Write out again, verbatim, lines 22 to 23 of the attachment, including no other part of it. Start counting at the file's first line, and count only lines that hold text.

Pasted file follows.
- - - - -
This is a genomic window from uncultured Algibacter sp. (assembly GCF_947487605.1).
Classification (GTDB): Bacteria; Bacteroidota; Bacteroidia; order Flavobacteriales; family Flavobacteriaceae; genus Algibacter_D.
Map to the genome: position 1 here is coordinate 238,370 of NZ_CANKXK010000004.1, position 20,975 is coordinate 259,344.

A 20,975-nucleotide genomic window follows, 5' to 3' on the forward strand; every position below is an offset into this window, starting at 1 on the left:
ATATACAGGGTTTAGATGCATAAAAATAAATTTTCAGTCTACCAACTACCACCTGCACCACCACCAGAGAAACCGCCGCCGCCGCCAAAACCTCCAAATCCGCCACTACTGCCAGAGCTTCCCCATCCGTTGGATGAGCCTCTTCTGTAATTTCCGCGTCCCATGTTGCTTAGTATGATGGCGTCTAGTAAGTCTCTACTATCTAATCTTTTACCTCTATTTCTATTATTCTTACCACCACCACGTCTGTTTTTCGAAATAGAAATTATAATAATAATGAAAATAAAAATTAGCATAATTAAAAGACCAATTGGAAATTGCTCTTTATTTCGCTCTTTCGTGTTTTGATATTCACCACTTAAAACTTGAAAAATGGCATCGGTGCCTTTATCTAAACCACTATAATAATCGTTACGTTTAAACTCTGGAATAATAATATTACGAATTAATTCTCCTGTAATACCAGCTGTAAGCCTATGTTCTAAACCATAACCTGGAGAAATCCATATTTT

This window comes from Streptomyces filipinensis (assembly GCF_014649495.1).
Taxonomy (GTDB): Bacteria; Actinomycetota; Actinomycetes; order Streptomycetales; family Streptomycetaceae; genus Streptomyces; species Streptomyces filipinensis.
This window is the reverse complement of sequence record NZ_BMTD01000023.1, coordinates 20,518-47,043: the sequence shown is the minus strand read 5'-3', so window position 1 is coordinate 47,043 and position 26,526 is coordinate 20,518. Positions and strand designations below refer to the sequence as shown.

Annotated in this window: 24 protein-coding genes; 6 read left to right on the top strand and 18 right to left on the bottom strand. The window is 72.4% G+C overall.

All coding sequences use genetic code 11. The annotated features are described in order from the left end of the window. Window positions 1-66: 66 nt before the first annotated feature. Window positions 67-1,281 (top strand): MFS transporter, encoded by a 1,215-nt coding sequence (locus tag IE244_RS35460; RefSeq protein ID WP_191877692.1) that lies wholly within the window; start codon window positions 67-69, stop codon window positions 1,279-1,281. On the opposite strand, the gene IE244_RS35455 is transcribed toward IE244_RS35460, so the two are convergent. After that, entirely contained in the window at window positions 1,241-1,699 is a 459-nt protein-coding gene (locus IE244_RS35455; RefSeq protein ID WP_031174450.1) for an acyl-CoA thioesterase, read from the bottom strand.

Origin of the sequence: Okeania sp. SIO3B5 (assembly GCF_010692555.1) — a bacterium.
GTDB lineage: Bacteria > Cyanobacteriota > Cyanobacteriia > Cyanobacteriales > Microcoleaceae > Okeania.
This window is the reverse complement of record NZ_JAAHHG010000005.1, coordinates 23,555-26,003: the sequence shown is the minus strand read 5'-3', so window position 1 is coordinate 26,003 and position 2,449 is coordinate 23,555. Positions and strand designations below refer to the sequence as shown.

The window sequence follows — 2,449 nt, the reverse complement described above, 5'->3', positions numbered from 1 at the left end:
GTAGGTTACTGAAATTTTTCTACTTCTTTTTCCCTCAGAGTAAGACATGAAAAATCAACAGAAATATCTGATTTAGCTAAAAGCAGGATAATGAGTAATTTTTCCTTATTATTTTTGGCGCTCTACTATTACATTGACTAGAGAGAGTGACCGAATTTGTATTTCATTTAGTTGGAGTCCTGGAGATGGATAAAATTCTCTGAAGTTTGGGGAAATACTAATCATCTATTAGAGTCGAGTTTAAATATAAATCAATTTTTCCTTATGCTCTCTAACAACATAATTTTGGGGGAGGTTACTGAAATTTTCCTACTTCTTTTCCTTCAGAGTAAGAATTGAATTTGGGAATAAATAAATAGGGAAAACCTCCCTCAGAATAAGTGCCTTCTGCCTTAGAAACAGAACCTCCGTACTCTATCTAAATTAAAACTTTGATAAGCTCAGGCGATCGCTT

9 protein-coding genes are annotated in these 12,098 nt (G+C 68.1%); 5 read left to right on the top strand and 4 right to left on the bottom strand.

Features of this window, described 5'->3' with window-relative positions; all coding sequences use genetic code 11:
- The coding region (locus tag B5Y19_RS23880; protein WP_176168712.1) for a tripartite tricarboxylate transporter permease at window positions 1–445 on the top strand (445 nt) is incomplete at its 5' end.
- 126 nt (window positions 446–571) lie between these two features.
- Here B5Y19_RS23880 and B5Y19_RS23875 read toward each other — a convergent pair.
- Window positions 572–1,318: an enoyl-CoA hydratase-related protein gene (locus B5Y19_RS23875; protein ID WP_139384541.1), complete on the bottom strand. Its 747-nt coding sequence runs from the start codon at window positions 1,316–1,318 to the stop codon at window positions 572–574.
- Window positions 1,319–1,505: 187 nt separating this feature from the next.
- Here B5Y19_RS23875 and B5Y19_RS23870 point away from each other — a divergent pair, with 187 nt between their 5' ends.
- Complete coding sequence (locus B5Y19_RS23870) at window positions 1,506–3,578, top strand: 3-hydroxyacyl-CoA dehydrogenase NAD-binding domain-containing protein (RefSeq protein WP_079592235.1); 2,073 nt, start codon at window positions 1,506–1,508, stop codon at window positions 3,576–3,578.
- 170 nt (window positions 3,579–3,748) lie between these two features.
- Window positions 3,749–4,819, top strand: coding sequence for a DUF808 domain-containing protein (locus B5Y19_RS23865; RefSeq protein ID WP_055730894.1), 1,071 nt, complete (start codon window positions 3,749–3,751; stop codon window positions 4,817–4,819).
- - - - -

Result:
- Window positions 1,319–1,505: 187 nt separating this feature from the next.
- Here B5Y19_RS23875 and B5Y19_RS23870 point away from each other — a divergent pair, with 187 nt between their 5' ends.